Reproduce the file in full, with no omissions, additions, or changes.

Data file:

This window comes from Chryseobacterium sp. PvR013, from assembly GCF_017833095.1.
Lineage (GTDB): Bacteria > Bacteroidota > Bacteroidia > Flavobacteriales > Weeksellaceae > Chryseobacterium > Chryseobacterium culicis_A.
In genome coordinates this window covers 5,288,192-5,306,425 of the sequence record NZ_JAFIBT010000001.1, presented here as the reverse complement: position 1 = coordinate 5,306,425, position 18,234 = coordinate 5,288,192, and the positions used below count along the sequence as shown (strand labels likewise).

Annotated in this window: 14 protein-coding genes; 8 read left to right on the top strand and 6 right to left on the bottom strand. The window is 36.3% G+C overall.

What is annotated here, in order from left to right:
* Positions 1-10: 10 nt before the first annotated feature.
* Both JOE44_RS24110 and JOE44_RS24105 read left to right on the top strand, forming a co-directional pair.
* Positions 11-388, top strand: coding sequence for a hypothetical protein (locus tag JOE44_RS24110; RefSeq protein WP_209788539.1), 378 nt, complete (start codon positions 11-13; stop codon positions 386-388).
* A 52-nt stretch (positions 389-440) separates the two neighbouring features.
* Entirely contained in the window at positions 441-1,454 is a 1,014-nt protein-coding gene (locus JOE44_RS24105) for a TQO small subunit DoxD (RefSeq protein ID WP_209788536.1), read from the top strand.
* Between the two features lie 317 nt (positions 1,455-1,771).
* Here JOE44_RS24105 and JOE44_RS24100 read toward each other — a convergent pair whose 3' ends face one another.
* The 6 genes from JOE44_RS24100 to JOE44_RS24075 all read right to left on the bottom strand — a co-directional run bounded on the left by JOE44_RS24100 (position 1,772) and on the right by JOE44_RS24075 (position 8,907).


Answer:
This window comes from Chryseobacterium sp. PvR013, from assembly GCF_017833095.1.
Lineage (GTDB): Bacteria > Bacteroidota > Bacteroidia > Flavobacteriales > Weeksellaceae > Chryseobacterium > Chryseobacterium culicis_A.
In genome coordinates this window covers 5,288,192-5,306,425 of the sequence record NZ_JAFIBT010000001.1, presented here as the reverse complement: position 1 = coordinate 5,306,425, position 18,234 = coordinate 5,288,192, and the positions used below count along the sequence as shown (strand labels likewise).

Annotated in this window: 14 protein-coding genes; 8 read left to right on the top strand and 6 right to left on the bottom strand. The window is 36.3% G+C overall.

What is annotated here, in order from left to right:
* Positions 1-10: 10 nt before the first annotated feature.
* Both JOE44_RS24110 and JOE44_RS24105 read left to right on the top strand, forming a co-directional pair.
* Positions 11-388, top strand: coding sequence for a hypothetical protein (locus tag JOE44_RS24110; RefSeq protein WP_209788539.1), 378 nt, complete (start codon positions 11-13; stop codon positions 386-388).
* A 52-nt stretch (positions 389-440) separates the two neighbouring features.
* Entirely contained in the window at positions 441-1,454 is a 1,014-nt protein-coding gene (locus JOE44_RS24105) for a TQO small subunit DoxD (RefSeq protein ID WP_209788536.1), read from the top strand.
* Between the two features lie 317 nt (positions 1,455-1,771).
* Here JOE44_RS24105 and JOE44_RS24100 read toward each other — a convergent pair whose 3' ends face one another.
* The 6 genes from JOE44_RS24100 to JOE44_RS24075 all read right to left on the bottom strand — a co-directional run bounded on the left by JOE44_RS24100 (position 1,772) and on the right by JOE44_RS24075 (position 8,907).